A 0.5 micron thick layer of amorphous selenium on a ball grained aluminum plate of a thickness of 7 mils was prepared by conventional vacuum deposition techniques. Vacuum deposition was accomplished at a vacuum of 10-6 Torr, while the substrate was maintained at about 50 C. A hole transport layer on top of the amorphous selenium layer was obtained by coating a solution of bis(phenyl-m-tolylamino)fluorene charge transport polyester III in methylene chloride using a multiple-clearance film applicator. This solution was prepared by dissolving 1.0 gram of polyester III in 10 milliliters of methylene chloride. Thereafter, the resulting device was dried in a forced air oven at 40 C. for 1 hour to form a 15 micron thick transport layer. Subsequently, the imaging member was cooled to room temperature, followed by electrical testing in accordance with the procedure of Example VI except that a 450 nanometer monochromatic light was used for irradiation. Specifically, this imaging member was negatively charged to 800 volts and discharged to a residual potential of 65 volts. The dark decay was 15 volts/second.

EXAMPLE VIII

A layered photoconductive imaging member comprised of a transport layer 2,7-bis(phenyl-m-tolylamino)fluorene polyester IV as obtained in Example IV and trigonal selenium as the photogenerator was fabricated as follows:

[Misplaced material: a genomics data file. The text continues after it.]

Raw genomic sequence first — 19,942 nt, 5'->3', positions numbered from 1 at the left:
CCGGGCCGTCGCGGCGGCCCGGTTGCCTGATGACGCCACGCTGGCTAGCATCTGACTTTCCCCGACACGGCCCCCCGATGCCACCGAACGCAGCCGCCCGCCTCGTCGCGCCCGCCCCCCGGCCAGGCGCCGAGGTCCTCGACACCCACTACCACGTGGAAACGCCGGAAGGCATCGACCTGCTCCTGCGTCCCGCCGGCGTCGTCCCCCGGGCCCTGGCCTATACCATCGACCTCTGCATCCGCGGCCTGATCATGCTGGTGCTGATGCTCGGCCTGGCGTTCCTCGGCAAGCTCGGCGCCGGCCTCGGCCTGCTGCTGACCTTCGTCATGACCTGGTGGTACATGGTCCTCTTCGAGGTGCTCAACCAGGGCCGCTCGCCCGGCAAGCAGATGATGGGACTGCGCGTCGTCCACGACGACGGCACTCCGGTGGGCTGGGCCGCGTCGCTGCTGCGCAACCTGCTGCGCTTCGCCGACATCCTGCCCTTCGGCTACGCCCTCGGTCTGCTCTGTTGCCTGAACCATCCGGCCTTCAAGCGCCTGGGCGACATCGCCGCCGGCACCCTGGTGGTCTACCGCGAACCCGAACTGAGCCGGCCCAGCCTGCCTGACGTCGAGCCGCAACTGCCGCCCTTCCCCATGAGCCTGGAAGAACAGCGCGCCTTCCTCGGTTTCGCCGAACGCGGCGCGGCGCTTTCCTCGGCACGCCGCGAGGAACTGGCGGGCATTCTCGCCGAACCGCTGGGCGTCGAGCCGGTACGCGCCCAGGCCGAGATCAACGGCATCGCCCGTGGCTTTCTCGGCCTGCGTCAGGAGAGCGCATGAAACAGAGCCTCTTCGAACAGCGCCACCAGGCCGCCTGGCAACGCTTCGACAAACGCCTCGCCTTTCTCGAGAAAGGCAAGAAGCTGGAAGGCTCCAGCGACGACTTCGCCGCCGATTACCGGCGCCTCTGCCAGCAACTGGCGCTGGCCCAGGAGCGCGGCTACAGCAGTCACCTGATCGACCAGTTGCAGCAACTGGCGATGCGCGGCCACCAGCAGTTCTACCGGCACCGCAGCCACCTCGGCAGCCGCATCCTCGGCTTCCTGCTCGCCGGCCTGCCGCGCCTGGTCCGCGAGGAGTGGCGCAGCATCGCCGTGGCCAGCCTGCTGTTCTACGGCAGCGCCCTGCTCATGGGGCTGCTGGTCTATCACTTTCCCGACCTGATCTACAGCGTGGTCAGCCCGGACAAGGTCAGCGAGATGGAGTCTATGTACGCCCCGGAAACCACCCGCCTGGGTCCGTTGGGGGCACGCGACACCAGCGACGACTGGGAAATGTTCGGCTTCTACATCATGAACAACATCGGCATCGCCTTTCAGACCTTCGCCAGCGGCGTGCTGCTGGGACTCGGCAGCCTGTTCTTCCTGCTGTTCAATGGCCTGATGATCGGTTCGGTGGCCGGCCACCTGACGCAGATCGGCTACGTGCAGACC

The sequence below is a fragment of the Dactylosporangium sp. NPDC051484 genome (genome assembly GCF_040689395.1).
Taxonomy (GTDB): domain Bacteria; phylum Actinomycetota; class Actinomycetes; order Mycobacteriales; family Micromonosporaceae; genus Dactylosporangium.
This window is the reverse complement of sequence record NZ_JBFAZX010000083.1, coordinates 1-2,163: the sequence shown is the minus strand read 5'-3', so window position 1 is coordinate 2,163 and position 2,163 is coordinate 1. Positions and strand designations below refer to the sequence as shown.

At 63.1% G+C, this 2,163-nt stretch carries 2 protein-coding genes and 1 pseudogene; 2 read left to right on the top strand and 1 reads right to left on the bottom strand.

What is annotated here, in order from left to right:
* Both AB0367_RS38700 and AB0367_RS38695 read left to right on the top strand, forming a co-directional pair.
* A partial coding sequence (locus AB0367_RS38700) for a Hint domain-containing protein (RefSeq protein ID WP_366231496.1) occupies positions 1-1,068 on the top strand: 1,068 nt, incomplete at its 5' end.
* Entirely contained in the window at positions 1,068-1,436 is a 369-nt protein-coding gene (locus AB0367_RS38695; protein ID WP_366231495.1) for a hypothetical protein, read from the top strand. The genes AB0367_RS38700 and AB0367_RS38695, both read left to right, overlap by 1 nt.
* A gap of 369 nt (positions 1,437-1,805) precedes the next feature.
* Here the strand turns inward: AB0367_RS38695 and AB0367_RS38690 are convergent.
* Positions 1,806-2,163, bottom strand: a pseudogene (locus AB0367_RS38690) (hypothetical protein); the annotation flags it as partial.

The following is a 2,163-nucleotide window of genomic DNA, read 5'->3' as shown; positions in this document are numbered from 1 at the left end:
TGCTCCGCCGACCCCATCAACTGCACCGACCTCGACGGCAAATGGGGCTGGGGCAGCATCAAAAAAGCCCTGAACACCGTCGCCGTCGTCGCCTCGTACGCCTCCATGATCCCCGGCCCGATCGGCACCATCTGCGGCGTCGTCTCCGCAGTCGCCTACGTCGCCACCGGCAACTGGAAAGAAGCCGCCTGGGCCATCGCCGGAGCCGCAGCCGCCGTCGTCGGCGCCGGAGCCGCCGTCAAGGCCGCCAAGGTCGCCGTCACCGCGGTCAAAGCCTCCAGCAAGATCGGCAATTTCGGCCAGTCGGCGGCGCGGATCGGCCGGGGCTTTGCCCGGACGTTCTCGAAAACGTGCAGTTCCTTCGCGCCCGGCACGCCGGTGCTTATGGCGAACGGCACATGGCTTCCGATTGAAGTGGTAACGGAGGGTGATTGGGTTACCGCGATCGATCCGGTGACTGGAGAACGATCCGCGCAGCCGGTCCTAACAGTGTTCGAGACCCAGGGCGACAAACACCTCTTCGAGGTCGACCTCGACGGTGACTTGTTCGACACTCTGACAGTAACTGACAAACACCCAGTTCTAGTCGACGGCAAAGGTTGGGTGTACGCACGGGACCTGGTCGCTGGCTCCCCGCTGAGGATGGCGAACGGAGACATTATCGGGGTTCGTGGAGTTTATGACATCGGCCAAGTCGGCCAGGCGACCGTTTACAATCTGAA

A 1 micron trigonal selenium photogenerator layer was prepared on an aluminized Mylar substrate in accordance with the procedure of Example VI. A solution for the transport layer was prepared by dissolving 2.0 grams of polyester IV in 20 milliliters of methylene chloride. Thereafter, the solution was coated on top of the photogenerator layer by means of a multiple-clearance film applicator. The resulting member was then dried in a forced air oven at 130 C. for 30 minutes resulting in a dry thickness for the transport layer of 20 microns. Electrical testing was carried out in accordance with the procedure of Example VI. For this imaging member, the acceptance potential was 1,000 volts, the dark decay was 20 volts/second, and the residual potential was 60 volts.